President Joe Biden announces that the United States is sending 31 M1 Abrams tanks to Ukraine, reversing the administration’s previously reluctant stance on arming Kyiv with America’s most advanced tanks.
The president said the United States would also send parts and equipment needed to maintain the tank battalion and train Ukrainian forces in their use. However, it will still take months for the tanks to be delivered.
The US announcement is in coordination with an announcement from Germany that it has approved Poland’s request to transfer German-made Leopard 2 tanks to Ukraine.
The German government announced on Wednesday that it will initially supply Ukraine with a company of Leopard 2 A6 tanks, amounting to 14 vehicles. The goal is for Germany and its allies to supply Ukraine with 88 German-made Leopards, which include two battalions.
“It is the result of intensive consultations, once again, with our allies and international partners,” German Chancellor Olaf Scholz said in a speech to German lawmakers.
By agreeing to send the Abrams at an as-yet-undetermined time as part of the assistance initiative, the administration was able to meet Scholz’s request for an American commitment without having to send the tanks immediately. Scholz had insisted that any decision to supply Ukraine with powerful Leopard 2 tanks had to be made in conjunction with Germany’s allies, primarily the United States. By forcing Washington to commit some of its own tanks, Berlin hopes to share the risk of a violent reaction from Russia.
The United States has so far resisted supplying its own M1 Abrams tanks to Ukraine, citing significant and complex maintenance and logistical issues with the high-tech vehicles. Washington thinks it would be more productive to send in German Leopards because many allies have them and Ukrainian troops would need less training than on the tougher Abrams.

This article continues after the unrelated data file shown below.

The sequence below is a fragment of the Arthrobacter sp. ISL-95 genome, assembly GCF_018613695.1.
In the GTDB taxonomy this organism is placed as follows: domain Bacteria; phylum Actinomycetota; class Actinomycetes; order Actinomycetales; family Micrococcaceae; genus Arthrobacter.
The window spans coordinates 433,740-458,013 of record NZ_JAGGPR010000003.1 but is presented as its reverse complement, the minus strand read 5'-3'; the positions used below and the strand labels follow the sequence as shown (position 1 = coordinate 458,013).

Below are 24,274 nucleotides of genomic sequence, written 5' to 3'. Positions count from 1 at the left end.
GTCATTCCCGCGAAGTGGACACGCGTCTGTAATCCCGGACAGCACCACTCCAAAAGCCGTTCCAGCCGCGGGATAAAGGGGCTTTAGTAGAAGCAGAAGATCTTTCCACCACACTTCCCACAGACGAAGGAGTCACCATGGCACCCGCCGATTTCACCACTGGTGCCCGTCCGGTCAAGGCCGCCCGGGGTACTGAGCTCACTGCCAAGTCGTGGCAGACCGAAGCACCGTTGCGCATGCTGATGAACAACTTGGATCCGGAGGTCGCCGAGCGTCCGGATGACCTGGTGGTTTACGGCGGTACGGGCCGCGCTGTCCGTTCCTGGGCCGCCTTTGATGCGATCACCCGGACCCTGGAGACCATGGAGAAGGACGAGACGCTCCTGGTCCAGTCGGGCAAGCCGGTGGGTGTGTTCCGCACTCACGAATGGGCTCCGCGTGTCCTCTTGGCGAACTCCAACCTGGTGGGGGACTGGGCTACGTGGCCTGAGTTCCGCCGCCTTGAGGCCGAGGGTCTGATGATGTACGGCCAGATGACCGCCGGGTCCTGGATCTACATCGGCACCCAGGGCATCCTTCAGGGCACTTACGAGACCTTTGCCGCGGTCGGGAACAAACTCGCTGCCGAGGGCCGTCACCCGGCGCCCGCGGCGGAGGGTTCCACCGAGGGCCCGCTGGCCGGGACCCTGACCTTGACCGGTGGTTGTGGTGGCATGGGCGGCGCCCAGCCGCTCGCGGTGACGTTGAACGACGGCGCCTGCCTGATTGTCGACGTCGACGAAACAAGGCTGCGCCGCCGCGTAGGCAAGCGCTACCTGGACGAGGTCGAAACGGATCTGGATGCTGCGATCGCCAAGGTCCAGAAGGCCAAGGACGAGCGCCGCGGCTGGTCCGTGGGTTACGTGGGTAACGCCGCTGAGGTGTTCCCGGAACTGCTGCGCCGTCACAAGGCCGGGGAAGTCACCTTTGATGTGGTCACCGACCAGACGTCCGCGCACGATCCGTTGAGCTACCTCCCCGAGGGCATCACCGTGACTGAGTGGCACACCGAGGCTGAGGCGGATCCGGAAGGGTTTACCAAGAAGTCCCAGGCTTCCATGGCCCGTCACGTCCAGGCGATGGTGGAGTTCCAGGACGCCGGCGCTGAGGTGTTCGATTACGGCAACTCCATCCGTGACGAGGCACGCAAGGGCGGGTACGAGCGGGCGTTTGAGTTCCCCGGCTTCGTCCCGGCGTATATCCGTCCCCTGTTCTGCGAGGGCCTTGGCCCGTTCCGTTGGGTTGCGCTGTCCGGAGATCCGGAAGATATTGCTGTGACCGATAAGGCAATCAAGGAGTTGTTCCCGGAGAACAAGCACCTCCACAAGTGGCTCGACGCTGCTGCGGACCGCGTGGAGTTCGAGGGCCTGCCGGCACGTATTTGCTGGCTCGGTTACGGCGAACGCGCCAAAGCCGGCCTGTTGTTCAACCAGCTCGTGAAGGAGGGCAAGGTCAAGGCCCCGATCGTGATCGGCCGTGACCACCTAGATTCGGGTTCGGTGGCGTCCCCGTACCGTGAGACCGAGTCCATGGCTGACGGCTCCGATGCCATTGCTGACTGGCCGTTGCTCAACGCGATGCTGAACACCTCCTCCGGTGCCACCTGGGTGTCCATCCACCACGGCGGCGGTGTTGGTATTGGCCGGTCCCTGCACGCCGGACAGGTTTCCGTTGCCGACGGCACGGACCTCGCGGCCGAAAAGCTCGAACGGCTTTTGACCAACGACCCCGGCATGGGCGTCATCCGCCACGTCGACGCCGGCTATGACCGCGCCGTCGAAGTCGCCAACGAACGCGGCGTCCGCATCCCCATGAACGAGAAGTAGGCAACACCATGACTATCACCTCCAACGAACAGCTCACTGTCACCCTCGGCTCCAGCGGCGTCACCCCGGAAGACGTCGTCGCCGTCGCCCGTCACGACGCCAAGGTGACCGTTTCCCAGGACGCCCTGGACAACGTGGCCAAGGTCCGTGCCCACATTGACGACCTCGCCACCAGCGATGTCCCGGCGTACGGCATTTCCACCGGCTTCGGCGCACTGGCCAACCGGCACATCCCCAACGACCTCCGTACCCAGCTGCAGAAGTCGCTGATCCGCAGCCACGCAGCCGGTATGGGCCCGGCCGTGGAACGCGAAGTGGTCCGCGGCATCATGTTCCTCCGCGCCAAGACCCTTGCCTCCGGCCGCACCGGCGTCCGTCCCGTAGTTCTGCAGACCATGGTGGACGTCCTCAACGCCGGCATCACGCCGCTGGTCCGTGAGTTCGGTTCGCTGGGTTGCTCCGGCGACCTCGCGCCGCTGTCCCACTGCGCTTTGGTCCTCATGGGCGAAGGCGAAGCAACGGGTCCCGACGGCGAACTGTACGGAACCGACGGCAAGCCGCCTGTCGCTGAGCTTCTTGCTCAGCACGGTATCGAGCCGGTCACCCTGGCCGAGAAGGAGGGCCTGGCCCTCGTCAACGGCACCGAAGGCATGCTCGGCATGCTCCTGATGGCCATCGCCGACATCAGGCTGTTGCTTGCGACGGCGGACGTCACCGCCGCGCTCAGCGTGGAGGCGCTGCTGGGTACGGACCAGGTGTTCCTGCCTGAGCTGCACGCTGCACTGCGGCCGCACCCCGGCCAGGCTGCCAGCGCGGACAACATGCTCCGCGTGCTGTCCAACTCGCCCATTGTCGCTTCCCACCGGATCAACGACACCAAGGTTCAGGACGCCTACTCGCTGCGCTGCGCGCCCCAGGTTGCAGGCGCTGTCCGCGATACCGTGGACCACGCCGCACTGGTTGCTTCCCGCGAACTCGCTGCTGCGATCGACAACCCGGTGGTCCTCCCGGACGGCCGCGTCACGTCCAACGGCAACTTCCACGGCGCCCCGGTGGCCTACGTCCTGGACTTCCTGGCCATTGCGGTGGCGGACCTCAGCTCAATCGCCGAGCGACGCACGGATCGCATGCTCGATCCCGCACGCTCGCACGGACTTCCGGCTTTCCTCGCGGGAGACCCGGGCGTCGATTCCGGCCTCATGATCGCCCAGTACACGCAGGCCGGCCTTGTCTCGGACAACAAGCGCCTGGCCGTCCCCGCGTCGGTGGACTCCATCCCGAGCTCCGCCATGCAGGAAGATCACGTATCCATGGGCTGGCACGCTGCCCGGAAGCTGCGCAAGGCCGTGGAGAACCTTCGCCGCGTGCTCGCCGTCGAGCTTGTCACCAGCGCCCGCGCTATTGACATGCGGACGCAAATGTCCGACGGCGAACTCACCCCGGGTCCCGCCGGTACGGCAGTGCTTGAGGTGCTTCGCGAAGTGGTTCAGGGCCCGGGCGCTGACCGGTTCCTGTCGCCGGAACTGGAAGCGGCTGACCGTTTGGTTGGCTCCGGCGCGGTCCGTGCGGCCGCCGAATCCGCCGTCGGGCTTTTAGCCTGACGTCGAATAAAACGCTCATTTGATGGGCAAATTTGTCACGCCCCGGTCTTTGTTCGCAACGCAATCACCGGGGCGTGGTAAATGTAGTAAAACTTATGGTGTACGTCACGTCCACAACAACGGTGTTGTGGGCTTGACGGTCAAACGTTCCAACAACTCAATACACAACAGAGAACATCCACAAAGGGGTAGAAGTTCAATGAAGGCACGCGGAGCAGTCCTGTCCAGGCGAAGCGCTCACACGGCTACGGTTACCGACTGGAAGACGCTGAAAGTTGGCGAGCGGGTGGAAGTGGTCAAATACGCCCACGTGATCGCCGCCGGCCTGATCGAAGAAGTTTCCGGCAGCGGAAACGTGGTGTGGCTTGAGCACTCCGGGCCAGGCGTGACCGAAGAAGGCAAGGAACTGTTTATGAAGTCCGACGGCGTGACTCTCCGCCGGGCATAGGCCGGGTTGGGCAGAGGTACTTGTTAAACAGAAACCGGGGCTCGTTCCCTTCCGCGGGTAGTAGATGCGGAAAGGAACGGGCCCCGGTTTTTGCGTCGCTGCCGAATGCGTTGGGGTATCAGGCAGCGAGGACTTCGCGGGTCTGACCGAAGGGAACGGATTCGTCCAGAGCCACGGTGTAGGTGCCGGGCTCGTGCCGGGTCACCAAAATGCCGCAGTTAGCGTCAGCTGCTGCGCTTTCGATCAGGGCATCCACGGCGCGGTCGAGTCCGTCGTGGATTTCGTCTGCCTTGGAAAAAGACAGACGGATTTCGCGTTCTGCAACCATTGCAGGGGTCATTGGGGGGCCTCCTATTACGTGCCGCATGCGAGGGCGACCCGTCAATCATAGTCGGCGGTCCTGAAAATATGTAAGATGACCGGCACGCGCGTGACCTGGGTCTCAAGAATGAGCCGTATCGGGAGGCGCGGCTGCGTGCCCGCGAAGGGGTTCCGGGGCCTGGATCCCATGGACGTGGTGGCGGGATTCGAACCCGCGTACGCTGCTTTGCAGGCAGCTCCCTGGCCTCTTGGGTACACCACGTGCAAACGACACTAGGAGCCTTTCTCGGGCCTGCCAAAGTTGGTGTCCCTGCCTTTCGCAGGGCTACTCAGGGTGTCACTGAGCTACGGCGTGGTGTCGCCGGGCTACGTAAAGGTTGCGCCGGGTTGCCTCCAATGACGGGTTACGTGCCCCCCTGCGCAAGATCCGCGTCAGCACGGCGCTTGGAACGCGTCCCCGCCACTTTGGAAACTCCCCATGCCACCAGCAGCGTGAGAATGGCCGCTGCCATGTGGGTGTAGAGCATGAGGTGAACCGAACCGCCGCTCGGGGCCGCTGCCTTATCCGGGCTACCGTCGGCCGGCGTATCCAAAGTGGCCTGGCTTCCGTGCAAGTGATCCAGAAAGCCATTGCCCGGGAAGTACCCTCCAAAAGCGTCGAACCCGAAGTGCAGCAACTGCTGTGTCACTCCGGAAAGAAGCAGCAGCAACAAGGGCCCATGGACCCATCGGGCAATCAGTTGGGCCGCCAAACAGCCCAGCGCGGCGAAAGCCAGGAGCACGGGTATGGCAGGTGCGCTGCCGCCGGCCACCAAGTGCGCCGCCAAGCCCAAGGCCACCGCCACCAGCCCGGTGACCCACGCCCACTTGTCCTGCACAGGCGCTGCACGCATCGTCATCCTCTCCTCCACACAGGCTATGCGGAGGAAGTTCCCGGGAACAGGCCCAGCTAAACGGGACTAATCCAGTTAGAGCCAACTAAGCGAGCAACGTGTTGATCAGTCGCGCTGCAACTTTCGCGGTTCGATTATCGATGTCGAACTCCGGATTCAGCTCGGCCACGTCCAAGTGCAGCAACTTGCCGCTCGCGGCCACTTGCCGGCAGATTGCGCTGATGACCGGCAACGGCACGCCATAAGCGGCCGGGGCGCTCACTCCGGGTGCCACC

Ukrainian President Volodymyr Zelenskyy expressed satisfaction with the news. Several European countries have equipped their armies with Leopard 2 tanks, and Germany’s announcement allows them to transfer part of their stocks to Ukraine.
“German main battle tanks, expansion of defense support and training missions, green light for partners to supply similar weapons. I just heard about these important and timely decisions during a call with Olaf Scholz “Sincerely grateful to the Chancellor and all our friends in (Germany)” wrote Zelenskyy on Twitter.
Ukrainian President Volodymyr Zelenskyy has called for a “just peace” during the Russian invasion of Ukraine. “Do you know how many parents have lost their sons and daughters on the front line? Zelensky said. “So what is peace to them? »
While Ukrainian supporters previously supplied tanks, they were Soviet models in stock from countries that were once within Moscow’s sphere of influence but are now aligned with the West. Zelenskyy and other Ukrainian officials insisted that their forces needed more modern Western tanks to defeat Russia.
NATO Secretary General Jens Stoltenberg welcomed Germany’s decision. “At a critical time in Russia’s war, these can help Ukraine defend, win and establish itself as an independent nation,” Stoltenberg wrote on Twitter.
Russian Ambassador to Germany Sergey Nechayev called Berlin’s decision to send Leopard 2 tanks to Ukraine “extremely dangerous”.
The move “takes the conflict to a new level of confrontation and contradicts statements by German politicians about their reluctance to get involved,” Nechayev said in a statement.